Your front page (Saturday 16th May) quotes an internal Labour Party letter I signed when it was mooted that Labour's policy on private renter evictions would focus on extending the current moratorium on court action from 3 to 6 months. Though helpful in the immediate crisis, this would have been quite inadequate in the longer term, as it would only delay mass evictions.

Happily, this is not the policy Labour came out with (as your article acknowledges) – the main plank is a proposal to remove coronavirus-related rent arrears as a legal ground for eviction, scrapping Section 21 "no fault" evictions to prevent unscrupulous landlords from getting round this, and raising Housing Benefit to a more realistic level – at least temporarily while action is taken to provide the social housing we need.

These measures, unlike the current stay on court proceedings, would actually prevent evictions, and I would like to add my voice publicly to those urging the government – irrespective of ideology – to adopt them.

A related concern is that because in the near future employers will be under economic pressure that they will be tempted to try to pass on to their employees, the mismatch between incomes and rents in Oxford could worsen in the future. Stopping evictions, or excusing current rent arrears, alone will not prevent this. We also need a real Living Wage and new Council housing – things Oxford's Labour MP and Council will continue to fight together for.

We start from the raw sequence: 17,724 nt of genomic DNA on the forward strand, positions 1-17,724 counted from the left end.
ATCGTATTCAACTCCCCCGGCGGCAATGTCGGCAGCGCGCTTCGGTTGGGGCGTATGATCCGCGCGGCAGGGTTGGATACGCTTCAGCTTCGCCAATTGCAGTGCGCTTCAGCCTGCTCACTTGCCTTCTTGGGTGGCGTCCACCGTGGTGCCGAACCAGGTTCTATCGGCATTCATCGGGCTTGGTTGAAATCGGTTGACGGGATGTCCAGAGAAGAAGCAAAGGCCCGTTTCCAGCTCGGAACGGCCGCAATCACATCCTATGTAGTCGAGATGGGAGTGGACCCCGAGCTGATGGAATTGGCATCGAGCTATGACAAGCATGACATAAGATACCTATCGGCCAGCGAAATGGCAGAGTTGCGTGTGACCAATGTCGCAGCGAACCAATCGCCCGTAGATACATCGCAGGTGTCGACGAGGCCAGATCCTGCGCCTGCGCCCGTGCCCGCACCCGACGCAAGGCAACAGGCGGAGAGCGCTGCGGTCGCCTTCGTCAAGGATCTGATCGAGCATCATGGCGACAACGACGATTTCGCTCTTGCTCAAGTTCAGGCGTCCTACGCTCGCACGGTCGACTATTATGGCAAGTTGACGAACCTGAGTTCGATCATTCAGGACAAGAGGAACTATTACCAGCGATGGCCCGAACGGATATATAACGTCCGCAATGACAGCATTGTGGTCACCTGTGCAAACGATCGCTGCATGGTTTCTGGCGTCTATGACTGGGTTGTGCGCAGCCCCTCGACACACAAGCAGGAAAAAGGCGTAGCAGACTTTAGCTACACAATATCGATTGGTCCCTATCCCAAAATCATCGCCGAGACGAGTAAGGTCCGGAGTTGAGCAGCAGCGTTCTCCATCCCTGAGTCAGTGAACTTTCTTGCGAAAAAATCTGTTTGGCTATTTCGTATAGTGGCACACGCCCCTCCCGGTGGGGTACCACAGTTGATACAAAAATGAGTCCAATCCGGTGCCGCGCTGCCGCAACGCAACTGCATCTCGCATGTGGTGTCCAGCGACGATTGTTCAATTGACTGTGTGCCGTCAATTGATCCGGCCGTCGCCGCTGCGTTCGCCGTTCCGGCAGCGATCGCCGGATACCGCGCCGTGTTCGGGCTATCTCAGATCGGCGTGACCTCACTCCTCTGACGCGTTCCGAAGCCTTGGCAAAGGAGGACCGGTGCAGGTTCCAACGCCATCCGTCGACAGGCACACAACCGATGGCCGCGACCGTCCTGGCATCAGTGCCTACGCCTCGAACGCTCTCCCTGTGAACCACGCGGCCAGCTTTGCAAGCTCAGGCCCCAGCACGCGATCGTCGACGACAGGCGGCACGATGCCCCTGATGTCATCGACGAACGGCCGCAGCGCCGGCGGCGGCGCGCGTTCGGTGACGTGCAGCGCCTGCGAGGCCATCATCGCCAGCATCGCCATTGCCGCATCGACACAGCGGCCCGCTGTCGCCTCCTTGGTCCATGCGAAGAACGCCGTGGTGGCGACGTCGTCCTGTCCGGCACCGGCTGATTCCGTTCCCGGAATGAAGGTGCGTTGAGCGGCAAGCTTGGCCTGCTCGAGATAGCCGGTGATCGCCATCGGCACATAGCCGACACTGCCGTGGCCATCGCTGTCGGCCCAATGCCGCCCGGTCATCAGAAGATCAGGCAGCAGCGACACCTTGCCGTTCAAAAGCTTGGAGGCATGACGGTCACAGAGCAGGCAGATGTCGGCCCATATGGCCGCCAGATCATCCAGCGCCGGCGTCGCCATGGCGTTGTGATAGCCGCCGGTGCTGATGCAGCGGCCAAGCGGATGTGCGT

Oxford City Council portfolio Holder for Housing

“Don’t drive stay alive,” (Oxford Mail Letts) – I don’t think so, to paraphrase the late Charlton Heston in his role as president of the American Rifle Association, “They’ll have to prise my rifle out of my cold dead hands,” they will have to do the same with my steering wheel.

I drove out of the village for the first time in almost two months on Saturday, visited Banbury and did a week’s shopping, and then visited a member of the family, try doing that even with two on a tandem, not to mention the sheer joy and freedom of driving on the open road, which can’t be over emphasised and most if not all other drivers would equate with that.

Without wheels I would never have seen half the things this beautiful country has to offer, plus more than forty thousand miles on American roads over a dozen visits, try travelling around a country that size without the ability to drive. “Don’t drive, stay alive.” No chance, not in this life anyway.



This is my kind of paper because it gives so much more than just news.

Heartwarming stories which matter about raising funds for hospitals or about village committees coming together to make a difference to self-isolated lives who welcome a helping hand at this difficult time, it really can make their day, just like this paper makes mine.

Thank you Oxford Mail for making me smile.


King's Sutton

IT WAS interesting to read about the life of Monty Hillier, in Memory Lane (Oxford Mail, May 11).

A photo of him meeting fellow three-mile champion Mike Dunhill on the Iffley Road track, reminded me of the first year Matthew Arnold School, Cumnor, opened. My last year before leaving school I attended the first term at Matthew Arnold when it opened. Mike Dunhill was the PE teacher.